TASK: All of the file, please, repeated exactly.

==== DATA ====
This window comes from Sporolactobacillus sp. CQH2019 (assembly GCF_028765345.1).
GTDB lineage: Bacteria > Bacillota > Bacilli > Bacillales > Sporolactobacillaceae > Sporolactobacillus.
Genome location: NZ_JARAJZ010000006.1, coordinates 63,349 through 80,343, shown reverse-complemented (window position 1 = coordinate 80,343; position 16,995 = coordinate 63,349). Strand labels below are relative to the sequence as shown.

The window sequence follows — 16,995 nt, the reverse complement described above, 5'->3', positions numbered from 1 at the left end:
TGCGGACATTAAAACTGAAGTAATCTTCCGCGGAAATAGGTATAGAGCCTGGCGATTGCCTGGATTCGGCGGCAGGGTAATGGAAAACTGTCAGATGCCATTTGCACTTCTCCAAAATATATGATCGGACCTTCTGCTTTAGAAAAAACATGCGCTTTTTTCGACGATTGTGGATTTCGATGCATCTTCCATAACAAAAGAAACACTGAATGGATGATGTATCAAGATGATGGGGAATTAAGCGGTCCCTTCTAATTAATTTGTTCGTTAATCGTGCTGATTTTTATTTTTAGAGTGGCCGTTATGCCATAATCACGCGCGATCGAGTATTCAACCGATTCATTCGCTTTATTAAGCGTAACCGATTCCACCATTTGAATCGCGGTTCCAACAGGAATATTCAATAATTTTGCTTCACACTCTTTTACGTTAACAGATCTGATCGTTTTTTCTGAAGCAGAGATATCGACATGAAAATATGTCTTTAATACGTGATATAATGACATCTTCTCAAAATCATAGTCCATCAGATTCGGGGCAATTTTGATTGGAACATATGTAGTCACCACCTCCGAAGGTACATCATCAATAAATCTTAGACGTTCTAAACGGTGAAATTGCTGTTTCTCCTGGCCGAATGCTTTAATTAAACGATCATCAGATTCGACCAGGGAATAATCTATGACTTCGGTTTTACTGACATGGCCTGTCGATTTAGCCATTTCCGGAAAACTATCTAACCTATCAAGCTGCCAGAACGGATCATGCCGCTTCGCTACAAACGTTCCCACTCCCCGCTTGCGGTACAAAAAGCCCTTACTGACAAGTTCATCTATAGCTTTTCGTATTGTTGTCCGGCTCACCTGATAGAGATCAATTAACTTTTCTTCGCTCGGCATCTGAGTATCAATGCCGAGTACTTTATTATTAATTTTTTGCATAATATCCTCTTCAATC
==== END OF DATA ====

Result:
This window comes from Sporolactobacillus sp. CQH2019 (assembly GCF_028765345.1).
GTDB lineage: Bacteria > Bacillota > Bacilli > Bacillales > Sporolactobacillaceae > Sporolactobacillus.
Genome location: NZ_JARAJZ010000006.1, coordinates 63,349 through 80,343, shown reverse-complemented (window position 1 = coordinate 80,343; position 16,995 = coordinate 63,349). Strand labels below are relative to the sequence as shown.

The window sequence follows — 16,995 nt, the reverse complement described above, 5'->3', positions numbered from 1 at the left end:
TGCGGACATTAAAACTGAAGTAATCTTCCGCGGAAATAGGTATAGAGCCTGGCGATTGCCTGGATTCGGCGGCAGGGTAATGGAAAACTGTCAGATGCCATTTGCACTTCTCCAAAATATATGATCGGACCTTCTGCTTTAGAAAAAACATGCGCTTTTTTCGACGATTGTGGATTTCGATGCATCTTCCATAACAAAAGAAACACTGAATGGATGATGTATCAAGATGATGGGGAATTAAGCGGTCCCTTCTAATTAATTTGTTCGTTAATCGTGCTGATTTTTATTTTTAGAGTGGCCGTTATGCCATAATCACGCGCGATCGAGTATTCAACCGATTCATTCGCTTTATTAAGCGTAACCGATTCCACCATTTGAATCGCGGTTCCAACAGGAATATTCAATAATTTTGCTTCACACTCTTTTACGTTAACAGATCTGATCGTTTTTTCTGAAGCAGAGATATCGACATGAAAATATGTCTTTAATACGTGATATAATGACATCTTCTCAAAATCATAGTCCATCAGATTCGGGGCAATTTTGATTGGAACATATGTAGTCACCACCTCCGAAGGTACATCATCAATAAATCTTAGACGTTCTAAACGGTGAAATTGCTGTTTCTCCTGGCCGAATGCTTTAATTAAACGATCATCAGATTCGACCAGGGAATAATCTATGACTTCGGTTTTACTGACATGGCCTGTCGATTTAGCCATTTCCGGAAAACTATCTAACCTATCAAGCTGCCAGAACGGATCATGCCGCTTCGCTACAAACGTTCCCACTCCCCGCTTGCGGTACAAAAAGCCCTTACTGACAAGTTCATCTATAGCTTTTCGTATTGTTGTCCGGCTCACCTGATAGAGATCAATTAACTTTTCTTCGCTCGGCATCTGAGTATCAATGCCGAGTACTTTATTATTAATTTTTTGCATAATATCCTCTTCAATC